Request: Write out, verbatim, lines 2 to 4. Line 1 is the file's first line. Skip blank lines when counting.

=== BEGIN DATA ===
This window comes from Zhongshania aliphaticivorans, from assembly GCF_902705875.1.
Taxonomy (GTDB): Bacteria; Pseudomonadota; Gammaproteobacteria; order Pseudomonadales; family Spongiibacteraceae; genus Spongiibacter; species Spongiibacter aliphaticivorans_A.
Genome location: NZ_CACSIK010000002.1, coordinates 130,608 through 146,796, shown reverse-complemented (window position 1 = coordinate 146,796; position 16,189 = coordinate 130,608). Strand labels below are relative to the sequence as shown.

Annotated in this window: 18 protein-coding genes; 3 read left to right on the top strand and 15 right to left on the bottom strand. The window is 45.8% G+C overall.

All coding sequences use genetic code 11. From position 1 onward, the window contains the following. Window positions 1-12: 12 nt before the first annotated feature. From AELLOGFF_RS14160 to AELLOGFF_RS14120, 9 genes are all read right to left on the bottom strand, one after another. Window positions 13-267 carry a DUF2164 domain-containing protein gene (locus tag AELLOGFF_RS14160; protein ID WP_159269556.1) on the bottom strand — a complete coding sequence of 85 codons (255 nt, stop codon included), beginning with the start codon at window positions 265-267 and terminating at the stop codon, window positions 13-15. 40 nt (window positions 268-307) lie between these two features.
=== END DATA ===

Taxonomy (GTDB): Bacteria; Pseudomonadota; Gammaproteobacteria; order Pseudomonadales; family Spongiibacteraceae; genus Spongiibacter; species Spongiibacter aliphaticivorans_A.
Genome location: NZ_CACSIK010000002.1, coordinates 130,608 through 146,796, shown reverse-complemented (window position 1 = coordinate 146,796; position 16,189 = coordinate 130,608). Strand labels below are relative to the sequence as shown.

Annotated in this window: 18 protein-coding genes; 3 read left to right on the top strand and 15 right to left on the bottom strand. The window is 45.8% G+C overall.